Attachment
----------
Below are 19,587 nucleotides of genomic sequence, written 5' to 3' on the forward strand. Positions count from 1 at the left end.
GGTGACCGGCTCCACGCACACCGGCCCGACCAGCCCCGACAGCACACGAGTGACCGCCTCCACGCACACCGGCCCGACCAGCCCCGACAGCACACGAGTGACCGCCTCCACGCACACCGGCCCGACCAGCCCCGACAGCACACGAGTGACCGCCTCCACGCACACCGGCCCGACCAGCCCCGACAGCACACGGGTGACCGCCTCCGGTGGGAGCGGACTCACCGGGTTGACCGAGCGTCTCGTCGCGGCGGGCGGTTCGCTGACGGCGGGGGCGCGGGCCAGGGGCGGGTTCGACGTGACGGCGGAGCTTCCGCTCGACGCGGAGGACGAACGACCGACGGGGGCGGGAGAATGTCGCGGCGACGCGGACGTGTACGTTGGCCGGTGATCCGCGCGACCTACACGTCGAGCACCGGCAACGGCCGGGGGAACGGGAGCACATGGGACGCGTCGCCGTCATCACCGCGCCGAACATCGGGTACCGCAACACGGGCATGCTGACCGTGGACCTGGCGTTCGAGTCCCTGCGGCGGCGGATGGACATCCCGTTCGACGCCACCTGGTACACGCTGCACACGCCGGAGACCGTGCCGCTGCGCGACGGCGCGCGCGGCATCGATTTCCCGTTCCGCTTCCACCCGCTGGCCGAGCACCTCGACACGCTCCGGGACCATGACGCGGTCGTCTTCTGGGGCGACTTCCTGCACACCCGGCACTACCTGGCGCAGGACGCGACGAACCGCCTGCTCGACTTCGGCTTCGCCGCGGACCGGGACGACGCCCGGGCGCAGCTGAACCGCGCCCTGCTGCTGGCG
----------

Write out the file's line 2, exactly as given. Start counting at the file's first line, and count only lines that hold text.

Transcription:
GGTGACCGGCTCCACGCACACCGGCCCGACCAGCCCCGACAGCACACGAGTGACCGCCTCCACGCACACCGGCCCGACCAGCCCCGACAGCACACGAGTGACCGCCTCCACGCACACCGGCCCGACCAGCCCCGACAGCACACGAGTGACCGCCTCCACGCACACCGGCCCGACCAGCCCCGACAGCACACGGGTGACCGCCTCCGGTGGGAGCGGACTCACCGGGTTGACCGAGCGTCTCGTCGCGGCGGGCGGTTCGCTGACGGCGGGGGCGCGGGCCAGGGGCGGGTTCGACGTGACGGCGGAGCTTCCGCTCGACGCGGAGGACGAACGACCGACGGGGGCGGGAGAATGTCGCGGCGACGCGGACGTGTACGTTGGCCGGTGATCCGCGCGACCTACACGTCGAGCACCGGCAACGGCCGGGGGAACGGGAGCACATGGGACGCGTCGCCGTCATCACCGCGCCGAACATCGGGTACCGCAACACGGGCATGCTGACCGTGGACCTGGCGTTCGAGTCCCTGCGGCGGCGGATGGACATCCCGTTCGACGCCACCTGGTACACGCTGCACACGCCGGAGACCGTGCCGCTGCGCGACGGCGCGCGCGGCATCGATTTCCCGTTCCGCTTCCACCCGCTGGCCGAGCACCTCGACACGCTCCGGGACCATGACGCGGTCGTCTTCTGGGGCGACTTCCTGCACACCCGGCACTACCTGGCGCAGGACGCGACGAACCGCCTGCTCGACTTCGGCTTCGCCGCGGACCGGGACGACGCCCGGGCGCAGCTGAACCGCGCCCTGCTGCTGGCG